Sunday, February 24, 2008
On the balance of play they were the better side this evening, although it's probably fair to say that both teams were playing well below their best.
Spare a thought, if you will, for Tony Vidmar. An outstanding servant of Australian football, who played superbly throughout the two legs of the crucial Uruguay tie in 2005, missed the World Cup itself through a tragic mischance, and turned in a fine performance for the first hour of tonight's game, ended his career on the ultimate low note. He deserves plenty of sympathetic hugs and pats on the back tonight.
It looked as if Newcastle just might pay for their failure to capitalise on their complete dominance of the opening half-hour. Although they controlled the midfield unchallenged and managed to open the Mariners up on their left flank, young Song Jin-Hyung, despite his excellence in tight spaces, was unable to deliver a telling final ball. It was surprising, too, that van Egmond continued to put his faith in Song's dead-ball prowess, when his delivery from set-pieces was ordinary throughout the first half.
The Mariners were a sorry sight in that opening period; Mile Jedinak for once failed to take command in the midfield, and the forwards were starved of service from the flanks as well, with the two wide men, Kwasnik and Owens, plainly out of form.
Yet the pendulum gradually began to swing, the Mariners started to latch on to some juicy second balls around the Jets' eighteen-yard area, and one got the feeling that all Newcastle's smart, pleasing interplay in midfield would be to no avail.
In the end, ironically, the Mariners conceded in just the way the Jets have often looked likely to: by trying to dribble around an attacker at the back in order to maintain the momentum. This time, it ended in disaster. A fine finish by Mark Bridge, though, partly making up for his otherwise disappointing season.
The introduction of Tom Pondeljak and Andre Gumprecht had its inevitable effect, but as against Queensland in the preliminary final, Jade North and Andrew Durante proved impressively resolute in the face of the many balls in to the strikers. Durante, for my money, was Newcastle's man of the match.
And the embarrassing chaos at the close? Above all, it was an apt comment on the general standard of refereeing this season, which has been nothing short of abysmal. Mark Shield, in fairness, had done fairly well up to that point (although, like his colleagues this season, he was too lenient on some of the early challenges). It was a clear penalty, and the Mariners had a just grievance. But perhaps it was karma for Newcastle, after the ludicrous penalty awarded against them in the final minutes of the preliminary final.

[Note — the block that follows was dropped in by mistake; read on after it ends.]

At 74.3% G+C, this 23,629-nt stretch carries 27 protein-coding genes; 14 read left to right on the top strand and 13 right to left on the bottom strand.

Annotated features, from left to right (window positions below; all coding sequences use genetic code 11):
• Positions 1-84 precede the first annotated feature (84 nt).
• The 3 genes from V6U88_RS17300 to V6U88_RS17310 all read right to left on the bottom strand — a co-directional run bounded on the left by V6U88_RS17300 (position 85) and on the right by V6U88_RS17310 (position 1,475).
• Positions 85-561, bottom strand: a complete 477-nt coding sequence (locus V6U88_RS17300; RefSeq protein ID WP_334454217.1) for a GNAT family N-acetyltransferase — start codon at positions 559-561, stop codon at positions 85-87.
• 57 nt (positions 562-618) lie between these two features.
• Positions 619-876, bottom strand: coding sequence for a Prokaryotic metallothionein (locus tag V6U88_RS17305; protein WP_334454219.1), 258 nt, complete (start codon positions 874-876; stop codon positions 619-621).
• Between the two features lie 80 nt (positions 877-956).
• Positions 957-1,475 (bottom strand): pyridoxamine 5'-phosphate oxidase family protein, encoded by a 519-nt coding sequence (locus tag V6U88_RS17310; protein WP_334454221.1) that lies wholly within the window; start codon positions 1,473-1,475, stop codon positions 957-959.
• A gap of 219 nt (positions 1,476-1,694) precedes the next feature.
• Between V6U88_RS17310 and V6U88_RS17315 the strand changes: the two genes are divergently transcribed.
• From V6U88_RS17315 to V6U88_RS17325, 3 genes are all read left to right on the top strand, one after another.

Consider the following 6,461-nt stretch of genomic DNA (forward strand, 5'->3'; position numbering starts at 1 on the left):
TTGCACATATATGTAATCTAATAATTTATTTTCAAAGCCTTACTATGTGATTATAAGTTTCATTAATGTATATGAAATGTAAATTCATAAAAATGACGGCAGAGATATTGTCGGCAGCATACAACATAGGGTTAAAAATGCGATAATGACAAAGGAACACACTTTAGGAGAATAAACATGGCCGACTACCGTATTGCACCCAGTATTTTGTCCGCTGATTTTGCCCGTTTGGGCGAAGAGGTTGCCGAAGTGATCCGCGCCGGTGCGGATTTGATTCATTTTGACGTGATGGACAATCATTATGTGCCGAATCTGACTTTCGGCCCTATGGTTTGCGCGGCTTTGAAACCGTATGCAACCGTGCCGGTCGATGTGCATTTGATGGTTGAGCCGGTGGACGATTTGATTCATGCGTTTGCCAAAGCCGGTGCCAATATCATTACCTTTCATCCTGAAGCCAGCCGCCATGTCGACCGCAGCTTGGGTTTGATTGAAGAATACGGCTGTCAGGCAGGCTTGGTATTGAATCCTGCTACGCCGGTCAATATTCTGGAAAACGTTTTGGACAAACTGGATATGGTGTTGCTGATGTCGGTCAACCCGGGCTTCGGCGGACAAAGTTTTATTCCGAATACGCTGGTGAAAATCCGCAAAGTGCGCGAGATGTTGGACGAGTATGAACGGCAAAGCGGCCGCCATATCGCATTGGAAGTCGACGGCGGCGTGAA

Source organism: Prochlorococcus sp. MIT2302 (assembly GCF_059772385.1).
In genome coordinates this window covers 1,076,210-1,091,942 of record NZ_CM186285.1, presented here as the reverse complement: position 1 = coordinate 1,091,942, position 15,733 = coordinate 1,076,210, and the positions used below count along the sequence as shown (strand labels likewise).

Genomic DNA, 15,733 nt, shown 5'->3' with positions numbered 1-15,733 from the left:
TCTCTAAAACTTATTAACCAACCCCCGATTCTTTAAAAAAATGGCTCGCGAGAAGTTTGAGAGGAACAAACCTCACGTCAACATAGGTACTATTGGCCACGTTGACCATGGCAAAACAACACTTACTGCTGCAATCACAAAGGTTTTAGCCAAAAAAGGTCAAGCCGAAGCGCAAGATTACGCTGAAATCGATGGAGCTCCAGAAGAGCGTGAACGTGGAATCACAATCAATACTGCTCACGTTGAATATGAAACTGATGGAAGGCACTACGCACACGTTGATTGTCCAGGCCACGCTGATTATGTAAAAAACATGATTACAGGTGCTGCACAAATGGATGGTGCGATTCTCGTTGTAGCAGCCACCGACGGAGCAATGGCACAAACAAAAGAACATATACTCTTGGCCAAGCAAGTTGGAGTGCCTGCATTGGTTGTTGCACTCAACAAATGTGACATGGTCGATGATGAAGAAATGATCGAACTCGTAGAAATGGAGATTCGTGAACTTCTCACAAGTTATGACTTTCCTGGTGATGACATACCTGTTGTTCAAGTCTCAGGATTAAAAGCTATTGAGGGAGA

It was a sorry end to the season in some ways, but perhaps a fitting one; overall, this has not been a season to cherish from an on-field point of view, although the growth of the league in other respects has been wonderful to see.
Here's to a much more entertaining fourth instalment of the competition.
Though you do get used to it as this is around the 50th time this season that this kind of thing has happened.
I hope Vukovoc is shown leniency.
It was a Grand Final and only the officials appeared to miss the penalty and he didn't really assualt Shields at all. He did aapologise later when he realised the sins of his ways.
Typical grand final. Close but not great football. Jets attempted to play football so I am glad they won.
If we get get all coaches playing possession, passing football the skill levels will rise.
It was a Grand Final and only the officials appeared to miss the penalty and he didn't really assualt Shields at all. He did aapologise later when he realised the sins of his ways....
All I can say is that if Vukovic is given a substantial ban, I'll be writing a very angry piece on the FFA's pathetic inconsistency, with reference to the Joel Griffiths "Groingate" incident in Round 7.
what are your thoughts on our current set up, with the premier`s plate, and the championship trophy?
we have a grand final. that is the aussie way. but most countries we look to in football have leagues.
so i find myself still trying to figure out how i feel about our brave new a-league world ... is the champion really the team of the year?
this is all based on gut feeling. last year, melbourne nailed it, ran the league and won the play-offs at the end. this year, you`ve got one team that was the best throughout the regular season
(and dropped off), and another that came good towards the end.
so for me, this year doesn`t feel like it had a conclusive finish. kinda like having 2 or 3 world champions in boxing.
I don't have a problem with the finals series to be honest. Australians are used to it, they almost expect it in fact, and it keeps the season alive a bit given that there are no real "external" (i.e. UEFA Cup/Libertadores-type things) prizes for anything beyond 1st/2nd, and no relegation scrap to keep the other side of the table interesting.
The simple first-past-the-post league decision isn't really a worldwide norm, TBH. It's only in Europe that it's almost a matter of course.